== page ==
Gerald Tracey of Eganville, Reuben Stone of Cobden and members of the Physical Activity Network of Renfrew County were celebrated as the first winners of the Warden’s Community Service Awards.
In chairing his final session of Renfrew County council Nov. 28, outgoing Warden Bob Sweet presented the awards that recognize individuals, businesses and organizations that make important contributions to their communities.
Tracey, who is perhaps best known as publisher of the Eganville Leader newspaper, received the individual service award for his tireless work as a community volunteer.
Tracey, 59, said he’s been involved as a community volunteer since his early 20s, when he helped raise funds to send a Pikwakanagan citizen to Rome to meet the Pope.
Over the years, he has been involved with numerous community projects, more recently as part of a 10-member committee to arrange support for Eganville middle-distance runner Melissa Bishop. These activities included a parade and homecoming after she competed at the 2012 Olympics in London.
“It was a very emotional experience to be able to be part of Melissa’s dream,” Tracey told The Renfrew Mercury EMC. “It was a very humbling experience for everyone on the committee.”
Yet, Tracey says two particular projects stand out, as the most rewarding during his storied history as a community volunteer. One happened in the early 2000s when he helped raise money to buy a van for Round Lake resident Kevin Cybulski who was crippled in a logging accident.
The other was his fundraising efforts, as committee vice-chair, to help realize construction of the Fairfields seniors residence in Eganville.
“The pinnacle, the jewel of all jewels,” said Tracey, “was Fairfields, and working with a dedicated group of people to build a home for seniors, to keep them in their community.”
Tracey noted there are clearly many people deserving of the warden’s individual community service award.
“I appreciate that someone thought I was worthy. It’s nice to be recognized, but I don’t do things to get recognized,” he said.
“My philosophy is, if you can’t leave the world a better place than when you came into it, what’s the point of being here. It’s incumbent on everyone to leave something, to make the world a better place.”
As a long-time volunteer, Tracey said he has enjoyed the project challenges and the opportunity to be surrounded by like-minded people.
In summarizing Tracey’s involvement, Renfrew County CAO Jim Hutton cited a list that included the Eganville centennial committee from 1988-91, fundraising for the St. James Catholic Church bell tower after the 1995 fire, and serving on the board of directors for the Renfrew-based Mackay Manor.
BUSINESS SERVICE AWARD
The Warden’s Community Service Award for a business went to Reuben Stone of Valley Bio. Stone, who grew up in Micksburg and now lives in Cobden, runs one of Ontario’s fastest-growing industrial hemp businesses.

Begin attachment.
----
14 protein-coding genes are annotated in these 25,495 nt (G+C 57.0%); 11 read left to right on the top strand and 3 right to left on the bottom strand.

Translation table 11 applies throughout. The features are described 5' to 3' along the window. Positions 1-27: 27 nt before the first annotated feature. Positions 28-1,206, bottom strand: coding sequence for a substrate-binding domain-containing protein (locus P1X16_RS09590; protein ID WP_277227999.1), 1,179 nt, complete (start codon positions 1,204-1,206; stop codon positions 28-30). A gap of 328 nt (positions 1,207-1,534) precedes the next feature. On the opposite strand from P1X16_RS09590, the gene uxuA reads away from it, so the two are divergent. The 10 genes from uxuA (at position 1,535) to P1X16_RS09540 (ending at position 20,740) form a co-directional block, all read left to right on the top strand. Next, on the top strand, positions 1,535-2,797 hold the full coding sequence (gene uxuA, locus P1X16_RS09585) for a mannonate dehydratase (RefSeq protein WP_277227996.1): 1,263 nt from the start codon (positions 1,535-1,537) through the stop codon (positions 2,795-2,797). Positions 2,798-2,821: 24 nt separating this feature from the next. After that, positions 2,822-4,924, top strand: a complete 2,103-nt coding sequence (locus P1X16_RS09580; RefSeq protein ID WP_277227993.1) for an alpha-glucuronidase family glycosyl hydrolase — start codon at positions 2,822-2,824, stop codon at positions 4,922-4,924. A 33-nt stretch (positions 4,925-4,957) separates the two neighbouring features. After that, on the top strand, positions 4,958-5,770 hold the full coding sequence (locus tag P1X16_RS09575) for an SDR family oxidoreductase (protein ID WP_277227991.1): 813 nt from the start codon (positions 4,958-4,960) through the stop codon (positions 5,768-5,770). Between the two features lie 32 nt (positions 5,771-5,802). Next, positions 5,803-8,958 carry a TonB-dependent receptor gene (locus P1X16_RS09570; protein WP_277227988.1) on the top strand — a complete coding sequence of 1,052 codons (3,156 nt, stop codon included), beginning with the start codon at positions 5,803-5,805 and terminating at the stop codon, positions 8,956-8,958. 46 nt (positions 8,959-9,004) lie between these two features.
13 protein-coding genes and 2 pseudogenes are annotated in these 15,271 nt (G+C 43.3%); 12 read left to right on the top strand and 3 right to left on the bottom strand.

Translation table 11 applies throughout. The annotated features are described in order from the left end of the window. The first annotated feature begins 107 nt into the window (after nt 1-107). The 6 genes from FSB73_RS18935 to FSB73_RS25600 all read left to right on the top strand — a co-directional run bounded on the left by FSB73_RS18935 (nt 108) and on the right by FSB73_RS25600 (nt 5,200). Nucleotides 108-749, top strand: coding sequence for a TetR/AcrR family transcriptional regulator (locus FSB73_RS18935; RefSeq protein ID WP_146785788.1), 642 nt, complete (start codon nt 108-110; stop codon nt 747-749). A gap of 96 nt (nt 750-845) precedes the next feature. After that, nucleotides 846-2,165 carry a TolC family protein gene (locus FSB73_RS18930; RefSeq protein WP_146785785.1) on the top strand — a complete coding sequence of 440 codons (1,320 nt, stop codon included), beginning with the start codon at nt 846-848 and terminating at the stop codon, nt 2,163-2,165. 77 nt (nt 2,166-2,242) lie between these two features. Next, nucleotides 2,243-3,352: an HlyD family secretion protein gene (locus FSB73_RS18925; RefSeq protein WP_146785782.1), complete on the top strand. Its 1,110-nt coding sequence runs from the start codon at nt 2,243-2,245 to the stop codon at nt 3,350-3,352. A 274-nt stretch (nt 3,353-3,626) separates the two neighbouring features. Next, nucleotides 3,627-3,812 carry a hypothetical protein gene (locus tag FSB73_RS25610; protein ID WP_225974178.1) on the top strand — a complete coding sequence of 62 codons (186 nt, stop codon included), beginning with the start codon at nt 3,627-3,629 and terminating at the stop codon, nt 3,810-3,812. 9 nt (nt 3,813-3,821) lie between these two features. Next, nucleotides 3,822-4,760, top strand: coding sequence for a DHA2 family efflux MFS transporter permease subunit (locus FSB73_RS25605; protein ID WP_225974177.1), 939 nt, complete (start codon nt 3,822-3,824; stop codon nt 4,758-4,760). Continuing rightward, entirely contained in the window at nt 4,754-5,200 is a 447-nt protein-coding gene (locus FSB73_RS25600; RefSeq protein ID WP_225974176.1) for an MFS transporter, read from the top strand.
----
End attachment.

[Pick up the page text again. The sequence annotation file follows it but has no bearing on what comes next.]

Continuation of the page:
Stone’s business also includes a seed and grain conditioning facility that opened last spring.
He has also won the Upper Ottawa Valley Chamber of Commerce’s 2009 young entrepreneur award and the 2009 Ontario Premier’s Award for Agri-Food Innovation Excellence.
CAO Hutton described Stone as a proud fourth-generation farmer in Lower Stafford who has “demonstrated a true commitment to preserving farming in the area, researching and planting different crops, and accessing national and international markets for grain and oil products to revitalize his family farm and develop his corporate business.”
“I think we’re just getting started, but it’s nice that this award has gone to an agricultural business in the county,” said Stone, 27.
“I am a pretty staunch supporter of agriculture and what it can do economically for the area, and what we can develop here and value-add.”
Valley Bio’s products include non-traditional commodities.
“We do everything from seed genetics … all the way up to container exports (including gluten-free oats, buckwheat, rye and peas),” said Stone.
Meanwhile, hemp remains a major focus of the business.
“Hemp’s an interesting crop. We have a captive and very-quickly growing market. The demand for hemp is expanding 50 per cent a year, and we’re looking to produce very high-quality food products, and fibre and energy all from the same acreage at the same time.”
Stone says he hopes Bio Valley and fellow agriculture-based businesses continue to be “innovative and create a lot of new products to serve the community and Canadian society, and feed the world.”
The Warden’s Community Service Award for a not-for-profit group went to the Physical Activity Network – Renfrew County.
Founded in 2008, PAN-RC is a collaborative body whose 150 member individuals and organizations work together to improve access to physical activity.
“I hope the award increases public awareness around the importance of physical activity and improving the environment in the communities that we live in, so that everybody has access to healthier choices,” said Physical Activity Network chair Shawna Babcock.
“The key pieces, in terms of success,” she said, “have been our collaborative development with the County of Renfrew and the Active Transportation Strategy, and also our work around accessibility for recreation, in the built and the natural environment, to make sure everyone is able to participate fully in physical activity.”
Hard lobbying isn’t the goal, says Babcock, but rather working “with municipalities to support them, to ensure our roads, our recreation, our culture